So the benefit of inflammation is what I find the most fascinating. Why? We have discovered that we can use the body’s natural inflammatory response to facilitate healing. This has been one of the biggest changes in physical therapy’s understanding of benefit of acute inflammation and has led to many interventions that we can now utilize.
The presence of inflammatory cells (macrophages) in acute muscle injury produce a high level of a growth factor called insulin-like growth factor-1 (IGF-1) which produces the most healing and significantly increases the rate of muscle regeneration.
One way that we use inflammation to promote increase in healing and decrease muscle pain and dysfunction is with dry needling.
-What is dry needling? Thin, dry needles are used (such as with acupuncture) — “dry” in the sense that they don’t inject anything into the body — that are inserted through the skin into the muscle tissue. . It’s almost always used as part of a larger pain management plan that could include exercise, stretching, massage and other techniques.
-Why does dry needling work? An overused muscle is in an energy crisis where, because of overuse or inappropriate contraction, the muscle fibers are no longer getting adequate blood supply. If a muscle is not getting that normal blood supply, it’s not getting the oxygen and nutrients that will allow the muscle to go back to its normal resting state.
Another way physical therapy has learned to use inflammation to advantage is with eccentric muscle contraction.
-What is an eccentric muscle contraction? An eccentric muscle contraction is generated when the fibers of a muscle lengthen as they lower a load. It is often referred to as the “down phase” of an exercise. For example, when you curl a weight with your bicep and then lower it back to the starting position, the eccentric phase occurs when you are lowering the weight back to the starting position.
-Why does eccentric contraction work? This type of muscle contraction causes a stretch to take place within the muscle and tendon. It also causes microtears within the fibers which are repaired with scar tissue. The major benefit of an eccentric contraction is that the scar tissue that is laid down is aligned in a uniformed fashion along the angle of pull of the tendon. Several studies have supported the use of eccentric exercise for tendinopathies, a major cause of chronic pain.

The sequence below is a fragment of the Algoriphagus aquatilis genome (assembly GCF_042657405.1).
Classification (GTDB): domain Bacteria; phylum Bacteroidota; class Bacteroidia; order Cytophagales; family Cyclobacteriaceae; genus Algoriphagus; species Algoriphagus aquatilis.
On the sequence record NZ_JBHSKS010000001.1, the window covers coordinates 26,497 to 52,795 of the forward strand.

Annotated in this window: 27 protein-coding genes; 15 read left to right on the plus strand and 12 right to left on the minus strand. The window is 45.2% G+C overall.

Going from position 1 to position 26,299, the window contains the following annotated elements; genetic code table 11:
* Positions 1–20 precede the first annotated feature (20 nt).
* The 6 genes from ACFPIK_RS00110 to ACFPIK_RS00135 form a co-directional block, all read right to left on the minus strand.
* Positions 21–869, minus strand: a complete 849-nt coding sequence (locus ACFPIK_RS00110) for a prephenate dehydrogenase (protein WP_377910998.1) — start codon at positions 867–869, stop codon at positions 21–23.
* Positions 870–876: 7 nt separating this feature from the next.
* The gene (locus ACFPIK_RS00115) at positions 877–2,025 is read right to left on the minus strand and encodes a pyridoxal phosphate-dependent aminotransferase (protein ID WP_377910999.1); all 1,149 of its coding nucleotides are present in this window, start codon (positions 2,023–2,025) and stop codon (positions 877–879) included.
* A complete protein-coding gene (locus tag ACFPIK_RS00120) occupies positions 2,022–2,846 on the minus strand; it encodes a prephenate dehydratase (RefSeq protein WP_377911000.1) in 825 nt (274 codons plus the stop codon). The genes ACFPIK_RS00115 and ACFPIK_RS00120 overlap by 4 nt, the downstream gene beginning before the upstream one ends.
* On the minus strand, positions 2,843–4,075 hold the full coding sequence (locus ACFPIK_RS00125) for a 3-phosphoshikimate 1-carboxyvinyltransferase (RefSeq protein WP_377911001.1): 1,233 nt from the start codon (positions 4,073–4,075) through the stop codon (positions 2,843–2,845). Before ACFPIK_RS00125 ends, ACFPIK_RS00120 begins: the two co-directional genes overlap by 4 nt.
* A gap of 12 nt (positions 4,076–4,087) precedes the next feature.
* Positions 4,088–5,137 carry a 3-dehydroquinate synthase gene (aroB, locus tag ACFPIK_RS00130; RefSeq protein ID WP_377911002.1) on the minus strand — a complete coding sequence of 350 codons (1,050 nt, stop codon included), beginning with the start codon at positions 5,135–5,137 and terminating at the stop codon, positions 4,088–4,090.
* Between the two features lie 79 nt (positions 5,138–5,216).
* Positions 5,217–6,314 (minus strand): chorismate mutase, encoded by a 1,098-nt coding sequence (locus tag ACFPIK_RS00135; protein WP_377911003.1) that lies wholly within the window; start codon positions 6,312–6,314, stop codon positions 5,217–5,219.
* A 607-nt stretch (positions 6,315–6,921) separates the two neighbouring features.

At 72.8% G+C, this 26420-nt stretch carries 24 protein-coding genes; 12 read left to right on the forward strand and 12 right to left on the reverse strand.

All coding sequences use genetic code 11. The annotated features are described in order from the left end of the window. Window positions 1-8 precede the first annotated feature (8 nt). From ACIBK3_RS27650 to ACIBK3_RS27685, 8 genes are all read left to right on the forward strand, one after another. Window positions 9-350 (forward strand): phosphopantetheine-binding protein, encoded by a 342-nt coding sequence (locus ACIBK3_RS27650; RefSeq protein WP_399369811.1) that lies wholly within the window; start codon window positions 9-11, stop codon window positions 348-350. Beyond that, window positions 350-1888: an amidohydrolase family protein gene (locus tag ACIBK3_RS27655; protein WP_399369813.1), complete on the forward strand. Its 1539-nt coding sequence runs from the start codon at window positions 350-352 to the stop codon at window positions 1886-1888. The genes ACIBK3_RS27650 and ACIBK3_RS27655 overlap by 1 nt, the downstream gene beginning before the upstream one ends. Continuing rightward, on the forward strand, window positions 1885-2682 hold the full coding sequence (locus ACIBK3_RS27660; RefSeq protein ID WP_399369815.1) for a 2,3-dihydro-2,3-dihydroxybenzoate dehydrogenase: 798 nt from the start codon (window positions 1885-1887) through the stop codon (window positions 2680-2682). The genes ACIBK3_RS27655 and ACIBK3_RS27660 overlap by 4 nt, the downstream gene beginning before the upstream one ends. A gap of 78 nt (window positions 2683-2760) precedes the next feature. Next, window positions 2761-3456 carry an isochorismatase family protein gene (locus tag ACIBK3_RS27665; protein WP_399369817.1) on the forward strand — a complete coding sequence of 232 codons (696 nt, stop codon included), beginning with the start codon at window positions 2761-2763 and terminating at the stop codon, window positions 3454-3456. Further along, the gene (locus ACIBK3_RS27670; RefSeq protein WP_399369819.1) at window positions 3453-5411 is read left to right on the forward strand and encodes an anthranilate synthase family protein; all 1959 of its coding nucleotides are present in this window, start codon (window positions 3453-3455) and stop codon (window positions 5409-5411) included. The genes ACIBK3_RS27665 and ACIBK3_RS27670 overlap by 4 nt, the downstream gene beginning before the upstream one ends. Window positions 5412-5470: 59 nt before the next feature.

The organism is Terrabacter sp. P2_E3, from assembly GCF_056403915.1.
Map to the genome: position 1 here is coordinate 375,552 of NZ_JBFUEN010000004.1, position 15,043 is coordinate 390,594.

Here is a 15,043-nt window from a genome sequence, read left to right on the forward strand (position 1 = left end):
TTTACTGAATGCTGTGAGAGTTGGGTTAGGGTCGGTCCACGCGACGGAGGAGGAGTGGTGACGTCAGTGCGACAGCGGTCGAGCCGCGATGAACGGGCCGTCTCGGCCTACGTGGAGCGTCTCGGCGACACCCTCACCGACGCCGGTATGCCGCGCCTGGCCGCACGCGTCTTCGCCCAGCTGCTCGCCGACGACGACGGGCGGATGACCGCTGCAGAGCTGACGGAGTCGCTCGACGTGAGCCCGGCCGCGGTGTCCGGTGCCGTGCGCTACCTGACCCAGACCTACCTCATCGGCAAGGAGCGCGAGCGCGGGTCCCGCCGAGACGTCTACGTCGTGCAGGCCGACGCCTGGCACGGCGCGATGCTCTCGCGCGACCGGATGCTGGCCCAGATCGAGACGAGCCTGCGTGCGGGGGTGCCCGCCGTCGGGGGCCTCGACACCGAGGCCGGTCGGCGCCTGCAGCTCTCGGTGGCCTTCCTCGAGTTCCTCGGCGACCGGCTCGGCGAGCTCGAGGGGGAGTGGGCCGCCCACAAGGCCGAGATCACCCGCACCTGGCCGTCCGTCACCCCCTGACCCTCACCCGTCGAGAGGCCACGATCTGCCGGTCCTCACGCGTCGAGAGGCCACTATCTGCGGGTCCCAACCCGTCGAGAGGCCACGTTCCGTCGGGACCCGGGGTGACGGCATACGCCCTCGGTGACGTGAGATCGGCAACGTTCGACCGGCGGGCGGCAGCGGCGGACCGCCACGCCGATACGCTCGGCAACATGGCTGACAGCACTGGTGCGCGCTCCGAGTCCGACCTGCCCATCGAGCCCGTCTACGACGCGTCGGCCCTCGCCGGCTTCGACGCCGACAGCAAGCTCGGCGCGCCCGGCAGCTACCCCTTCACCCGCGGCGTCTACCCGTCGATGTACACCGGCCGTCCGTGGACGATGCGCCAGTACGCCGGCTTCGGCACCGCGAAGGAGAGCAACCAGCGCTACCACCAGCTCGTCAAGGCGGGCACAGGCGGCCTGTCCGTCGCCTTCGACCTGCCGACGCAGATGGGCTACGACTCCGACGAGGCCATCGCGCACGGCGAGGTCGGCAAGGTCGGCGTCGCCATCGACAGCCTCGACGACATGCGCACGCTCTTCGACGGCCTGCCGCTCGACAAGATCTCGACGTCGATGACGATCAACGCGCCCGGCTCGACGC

I myself have greatly benefited from both interventions. I had debilitating hip pain that prevented me from sleeping on my right side and caused pain with walking and standing, Sometimes it was excruciating, After determining that I had a gluteus medius tendinopathy I used eccentric exercises and within a few weeks was back to being pain free. I also have suffered from sharp pain in my left knee as well as some muscle imbalances after 3 knee surgeries. Dry needling of the muscles in my left leg have made a tremendous difference in the sharp stabbing pain that I would have associated with osteoarthritis and enabled me to resume walking and exercising.
I look forward to seeing what we learn in the future about using acute inflammation in the physical therapy setting to our advantage. So far it’s exciting to see how it benefits patients so they can do what they most want to do: garden, walk, run, golf, sleep, etc. with less pain and limitations.
Deborah Haggard, PTA
If you are experiencing any kind of inflammation, contact us for a free consultation. To request an appointment, click here, or call directly to one of our three locations during regular business hours:
Cool Springs: 615-224-9810
Spring Hill: 931-489-2022
Disclaimer: The information in this blog is intended to be informational only, and is not intended to be used in lieu of medical care. Consult a doctor or a physical therapist before attempting treatment on your own.